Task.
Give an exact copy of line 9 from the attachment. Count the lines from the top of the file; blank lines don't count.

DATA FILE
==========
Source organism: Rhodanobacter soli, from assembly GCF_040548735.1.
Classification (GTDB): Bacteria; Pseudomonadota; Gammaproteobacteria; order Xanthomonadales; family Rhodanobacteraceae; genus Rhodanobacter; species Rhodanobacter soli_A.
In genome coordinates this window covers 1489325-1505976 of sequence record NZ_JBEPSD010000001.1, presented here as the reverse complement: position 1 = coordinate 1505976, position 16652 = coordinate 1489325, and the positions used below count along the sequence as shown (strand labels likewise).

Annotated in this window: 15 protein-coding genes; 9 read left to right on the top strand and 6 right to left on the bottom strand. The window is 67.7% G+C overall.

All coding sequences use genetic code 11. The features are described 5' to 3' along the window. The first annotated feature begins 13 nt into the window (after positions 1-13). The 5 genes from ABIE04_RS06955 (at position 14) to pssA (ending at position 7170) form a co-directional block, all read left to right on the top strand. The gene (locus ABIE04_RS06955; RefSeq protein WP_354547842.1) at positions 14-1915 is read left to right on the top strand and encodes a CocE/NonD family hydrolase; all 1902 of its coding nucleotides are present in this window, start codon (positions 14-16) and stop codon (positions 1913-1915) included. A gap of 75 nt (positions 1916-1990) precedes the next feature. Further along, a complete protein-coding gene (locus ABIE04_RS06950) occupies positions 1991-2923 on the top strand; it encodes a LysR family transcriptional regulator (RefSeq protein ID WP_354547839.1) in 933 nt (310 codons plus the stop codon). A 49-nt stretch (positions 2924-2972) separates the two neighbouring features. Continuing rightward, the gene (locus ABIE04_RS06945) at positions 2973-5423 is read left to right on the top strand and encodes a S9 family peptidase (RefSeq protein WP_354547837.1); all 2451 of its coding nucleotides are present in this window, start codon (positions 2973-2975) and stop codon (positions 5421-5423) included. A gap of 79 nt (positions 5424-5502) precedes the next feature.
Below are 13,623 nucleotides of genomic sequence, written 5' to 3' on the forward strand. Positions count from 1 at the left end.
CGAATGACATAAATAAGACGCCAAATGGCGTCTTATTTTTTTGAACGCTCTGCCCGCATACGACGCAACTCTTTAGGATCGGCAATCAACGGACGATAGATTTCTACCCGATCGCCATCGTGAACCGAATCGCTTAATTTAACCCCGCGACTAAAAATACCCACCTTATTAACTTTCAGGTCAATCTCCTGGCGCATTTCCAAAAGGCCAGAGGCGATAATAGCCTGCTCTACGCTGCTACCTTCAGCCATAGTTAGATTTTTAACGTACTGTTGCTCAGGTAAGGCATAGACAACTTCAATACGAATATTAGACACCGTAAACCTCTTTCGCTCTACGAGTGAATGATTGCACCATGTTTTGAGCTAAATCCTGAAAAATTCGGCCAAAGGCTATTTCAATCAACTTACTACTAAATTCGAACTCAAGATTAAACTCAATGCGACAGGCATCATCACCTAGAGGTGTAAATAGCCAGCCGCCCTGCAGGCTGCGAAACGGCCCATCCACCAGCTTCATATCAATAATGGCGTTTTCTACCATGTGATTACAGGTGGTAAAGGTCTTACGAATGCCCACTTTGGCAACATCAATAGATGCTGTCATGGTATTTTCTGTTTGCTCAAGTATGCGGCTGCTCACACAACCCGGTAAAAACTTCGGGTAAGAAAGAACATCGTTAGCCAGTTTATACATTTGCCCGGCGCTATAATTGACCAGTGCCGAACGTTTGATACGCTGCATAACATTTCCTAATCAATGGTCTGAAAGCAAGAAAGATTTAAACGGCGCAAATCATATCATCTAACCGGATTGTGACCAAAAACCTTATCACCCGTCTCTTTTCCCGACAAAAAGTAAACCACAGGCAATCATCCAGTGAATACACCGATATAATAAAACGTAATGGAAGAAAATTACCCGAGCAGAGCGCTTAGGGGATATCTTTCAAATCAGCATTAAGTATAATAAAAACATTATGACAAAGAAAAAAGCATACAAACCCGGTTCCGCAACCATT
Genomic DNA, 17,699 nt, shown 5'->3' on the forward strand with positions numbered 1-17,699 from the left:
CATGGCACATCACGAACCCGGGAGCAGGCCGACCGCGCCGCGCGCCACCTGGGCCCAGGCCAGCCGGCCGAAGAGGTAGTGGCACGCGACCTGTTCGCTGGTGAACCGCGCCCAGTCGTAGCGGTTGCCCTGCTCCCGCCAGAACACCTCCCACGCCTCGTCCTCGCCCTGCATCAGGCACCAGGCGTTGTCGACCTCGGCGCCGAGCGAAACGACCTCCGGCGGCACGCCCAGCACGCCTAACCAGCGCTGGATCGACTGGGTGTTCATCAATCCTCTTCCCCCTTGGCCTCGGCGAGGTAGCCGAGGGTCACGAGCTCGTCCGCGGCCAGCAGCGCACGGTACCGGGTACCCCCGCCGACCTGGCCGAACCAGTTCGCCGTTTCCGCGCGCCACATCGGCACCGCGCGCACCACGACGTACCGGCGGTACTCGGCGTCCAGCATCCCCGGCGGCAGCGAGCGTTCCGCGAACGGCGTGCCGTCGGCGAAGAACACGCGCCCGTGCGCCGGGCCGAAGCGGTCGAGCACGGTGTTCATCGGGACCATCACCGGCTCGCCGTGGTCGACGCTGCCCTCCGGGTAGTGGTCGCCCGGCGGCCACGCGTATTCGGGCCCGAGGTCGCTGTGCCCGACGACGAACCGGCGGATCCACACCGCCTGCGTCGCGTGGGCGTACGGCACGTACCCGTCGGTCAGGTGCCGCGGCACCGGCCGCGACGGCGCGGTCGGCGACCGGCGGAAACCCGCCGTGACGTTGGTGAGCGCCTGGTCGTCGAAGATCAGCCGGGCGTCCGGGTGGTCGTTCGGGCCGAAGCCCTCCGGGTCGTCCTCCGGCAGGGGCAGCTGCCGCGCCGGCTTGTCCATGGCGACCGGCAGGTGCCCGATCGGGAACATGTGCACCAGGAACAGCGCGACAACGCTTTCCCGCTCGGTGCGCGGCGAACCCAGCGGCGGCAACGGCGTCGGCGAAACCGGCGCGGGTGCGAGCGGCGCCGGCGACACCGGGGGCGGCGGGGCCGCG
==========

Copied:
CATGGCACATCACGAACCCGGGAGCAGGCCGACCGCGCCGCGCGCCACCTGGGCCCAGGCCAGCCGGCCGAAGAGGTAGTGGCACGCGACCTGTTCGCTGGTGAACCGCGCCCAGTCGTAGCGGTTGCCCTGCTCCCGCCAGAACACCTCCCACGCCTCGTCCTCGCCCTGCATCAGGCACCAGGCGTTGTCGACCTCGGCGCCGAGCGAAACGACCTCCGGCGGCACGCCCAGCACGCCTAACCAGCGCTGGATCGACTGGGTGTTCATCAATCCTCTTCCCCCTTGGCCTCGGCGAGGTAGCCGAGGGTCACGAGCTCGTCCGCGGCCAGCAGCGCACGGTACCGGGTACCCCCGCCGACCTGGCCGAACCAGTTCGCCGTTTCCGCGCGCCACATCGGCACCGCGCGCACCACGACGTACCGGCGGTACTCGGCGTCCAGCATCCCCGGCGGCAGCGAGCGTTCCGCGAACGGCGTGCCGTCGGCGAAGAACACGCGCCCGTGCGCCGGGCCGAAGCGGTCGAGCACGGTGTTCATCGGGACCATCACCGGCTCGCCGTGGTCGACGCTGCCCTCCGGGTAGTGGTCGCCCGGCGGCCACGCGTATTCGGGCCCGAGGTCGCTGTGCCCGACGACGAACCGGCGGATCCACACCGCCTGCGTCGCGTGGGCGTACGGCACGTACCCGTCGGTCAGGTGCCGCGGCACCGGCCGCGACGGCGCGGTCGGCGACCGGCGGAAACCCGCCGTGACGTTGGTGAGCGCCTGGTCGTCGAAGATCAGCCGGGCGTCCGGGTGGTCGTTCGGGCCGAAGCCCTCCGGGTCGTCCTCCGGCAGGGGCAGCTGCCGCGCCGGCTTGTCCATGGCGACCGGCAGGTGCCCGATCGGGAACATGTGCACCAGGAACAGCGCGACAACGCTTTCCCGCTCGGTGCGCGGCGAACCCAGCGGCGGCAACGGCGTCGGCGAAACCGGCGCGGGTGCGAGCGGCGCCGGCGACACCGGGGGCGGCGGGGCCGCG